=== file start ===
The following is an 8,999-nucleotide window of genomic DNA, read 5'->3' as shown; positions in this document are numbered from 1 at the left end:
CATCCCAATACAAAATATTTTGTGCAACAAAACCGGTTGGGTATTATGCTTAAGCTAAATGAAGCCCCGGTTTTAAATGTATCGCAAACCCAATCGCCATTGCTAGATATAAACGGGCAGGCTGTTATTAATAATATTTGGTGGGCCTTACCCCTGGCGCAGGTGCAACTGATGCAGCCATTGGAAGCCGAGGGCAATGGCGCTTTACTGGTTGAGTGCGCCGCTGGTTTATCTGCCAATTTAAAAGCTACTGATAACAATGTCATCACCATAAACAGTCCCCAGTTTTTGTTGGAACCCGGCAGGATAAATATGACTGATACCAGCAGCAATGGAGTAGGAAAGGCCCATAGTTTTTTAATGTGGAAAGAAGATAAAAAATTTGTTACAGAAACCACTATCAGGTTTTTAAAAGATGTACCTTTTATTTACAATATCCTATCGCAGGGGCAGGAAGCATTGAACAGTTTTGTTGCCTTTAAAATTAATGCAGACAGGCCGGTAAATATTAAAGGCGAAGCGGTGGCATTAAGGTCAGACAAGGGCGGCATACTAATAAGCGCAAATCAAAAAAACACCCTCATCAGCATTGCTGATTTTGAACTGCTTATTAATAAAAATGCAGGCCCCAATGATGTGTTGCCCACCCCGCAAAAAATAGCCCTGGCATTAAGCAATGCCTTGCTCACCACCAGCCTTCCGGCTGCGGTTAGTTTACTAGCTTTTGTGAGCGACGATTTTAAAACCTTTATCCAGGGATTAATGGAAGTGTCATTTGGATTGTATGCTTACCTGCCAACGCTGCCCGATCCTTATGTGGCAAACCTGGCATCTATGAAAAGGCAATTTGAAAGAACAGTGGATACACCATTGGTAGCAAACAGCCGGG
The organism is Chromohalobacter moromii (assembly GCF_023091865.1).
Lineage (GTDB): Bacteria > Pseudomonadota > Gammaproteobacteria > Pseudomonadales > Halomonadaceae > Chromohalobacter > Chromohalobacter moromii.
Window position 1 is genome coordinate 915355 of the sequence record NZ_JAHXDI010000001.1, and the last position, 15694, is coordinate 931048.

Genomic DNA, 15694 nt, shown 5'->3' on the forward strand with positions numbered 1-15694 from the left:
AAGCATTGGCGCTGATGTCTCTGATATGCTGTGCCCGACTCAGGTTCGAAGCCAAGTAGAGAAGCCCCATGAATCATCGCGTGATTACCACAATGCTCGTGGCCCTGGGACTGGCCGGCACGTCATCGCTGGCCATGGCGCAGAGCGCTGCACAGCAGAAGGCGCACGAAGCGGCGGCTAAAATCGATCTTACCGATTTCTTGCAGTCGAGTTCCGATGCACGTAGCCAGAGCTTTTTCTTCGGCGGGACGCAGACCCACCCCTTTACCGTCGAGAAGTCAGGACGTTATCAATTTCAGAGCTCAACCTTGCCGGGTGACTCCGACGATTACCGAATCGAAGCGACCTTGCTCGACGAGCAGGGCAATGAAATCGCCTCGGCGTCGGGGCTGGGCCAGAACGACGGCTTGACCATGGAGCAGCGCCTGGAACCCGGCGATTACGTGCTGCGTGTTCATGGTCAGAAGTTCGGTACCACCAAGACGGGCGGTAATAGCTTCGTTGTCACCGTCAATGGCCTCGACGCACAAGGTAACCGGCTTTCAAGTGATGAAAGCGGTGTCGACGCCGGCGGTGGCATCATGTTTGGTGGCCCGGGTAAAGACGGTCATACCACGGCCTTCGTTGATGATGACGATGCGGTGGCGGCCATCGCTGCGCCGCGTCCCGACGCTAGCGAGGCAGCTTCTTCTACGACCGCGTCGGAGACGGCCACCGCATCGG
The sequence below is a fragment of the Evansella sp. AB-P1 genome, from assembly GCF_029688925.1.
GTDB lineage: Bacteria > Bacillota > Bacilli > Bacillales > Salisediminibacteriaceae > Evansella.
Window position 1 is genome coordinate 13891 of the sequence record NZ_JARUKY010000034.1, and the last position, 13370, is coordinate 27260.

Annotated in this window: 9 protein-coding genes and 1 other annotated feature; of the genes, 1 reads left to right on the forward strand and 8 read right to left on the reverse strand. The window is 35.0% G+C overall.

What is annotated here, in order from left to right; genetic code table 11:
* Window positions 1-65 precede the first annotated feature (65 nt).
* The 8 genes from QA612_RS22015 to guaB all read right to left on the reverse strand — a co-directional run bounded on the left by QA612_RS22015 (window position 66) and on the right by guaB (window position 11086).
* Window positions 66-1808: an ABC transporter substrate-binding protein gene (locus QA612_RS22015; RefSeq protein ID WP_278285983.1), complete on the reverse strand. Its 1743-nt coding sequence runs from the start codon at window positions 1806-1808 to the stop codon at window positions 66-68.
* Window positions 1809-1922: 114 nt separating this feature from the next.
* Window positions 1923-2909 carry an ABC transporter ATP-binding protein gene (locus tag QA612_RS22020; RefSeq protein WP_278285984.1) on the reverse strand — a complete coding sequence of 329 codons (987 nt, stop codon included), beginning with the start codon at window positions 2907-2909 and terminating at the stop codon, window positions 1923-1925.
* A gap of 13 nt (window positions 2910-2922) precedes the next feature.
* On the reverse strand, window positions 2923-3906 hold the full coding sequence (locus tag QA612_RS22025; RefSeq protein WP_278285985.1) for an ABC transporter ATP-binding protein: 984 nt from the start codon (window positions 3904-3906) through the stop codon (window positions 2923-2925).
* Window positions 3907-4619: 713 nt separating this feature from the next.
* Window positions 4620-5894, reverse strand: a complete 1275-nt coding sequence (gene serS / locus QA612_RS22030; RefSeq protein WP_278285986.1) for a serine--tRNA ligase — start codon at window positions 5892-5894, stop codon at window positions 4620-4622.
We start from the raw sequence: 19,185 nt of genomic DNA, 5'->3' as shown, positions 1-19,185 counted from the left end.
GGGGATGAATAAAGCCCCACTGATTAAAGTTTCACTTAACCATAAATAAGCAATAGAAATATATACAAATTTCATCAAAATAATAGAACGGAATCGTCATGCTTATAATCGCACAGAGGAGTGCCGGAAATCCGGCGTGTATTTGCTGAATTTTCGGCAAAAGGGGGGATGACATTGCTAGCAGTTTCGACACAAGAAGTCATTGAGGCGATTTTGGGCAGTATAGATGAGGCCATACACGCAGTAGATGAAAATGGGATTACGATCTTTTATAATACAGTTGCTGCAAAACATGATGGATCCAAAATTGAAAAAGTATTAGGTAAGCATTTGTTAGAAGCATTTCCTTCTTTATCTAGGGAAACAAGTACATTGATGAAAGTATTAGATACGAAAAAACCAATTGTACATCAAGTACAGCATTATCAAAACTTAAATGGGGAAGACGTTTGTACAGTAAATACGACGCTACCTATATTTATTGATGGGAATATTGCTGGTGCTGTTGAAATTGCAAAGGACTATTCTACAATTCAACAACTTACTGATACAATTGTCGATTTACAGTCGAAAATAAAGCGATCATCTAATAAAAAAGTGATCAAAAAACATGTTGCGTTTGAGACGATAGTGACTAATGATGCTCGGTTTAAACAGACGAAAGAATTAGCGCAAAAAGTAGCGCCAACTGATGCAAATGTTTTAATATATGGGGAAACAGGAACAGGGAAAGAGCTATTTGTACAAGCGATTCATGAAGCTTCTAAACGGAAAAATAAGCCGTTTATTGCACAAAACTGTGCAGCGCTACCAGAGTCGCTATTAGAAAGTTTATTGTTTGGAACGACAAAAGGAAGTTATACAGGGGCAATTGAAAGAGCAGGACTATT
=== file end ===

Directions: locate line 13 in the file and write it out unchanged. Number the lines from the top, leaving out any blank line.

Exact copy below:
* Window positions 1-65 precede the first annotated feature (65 nt).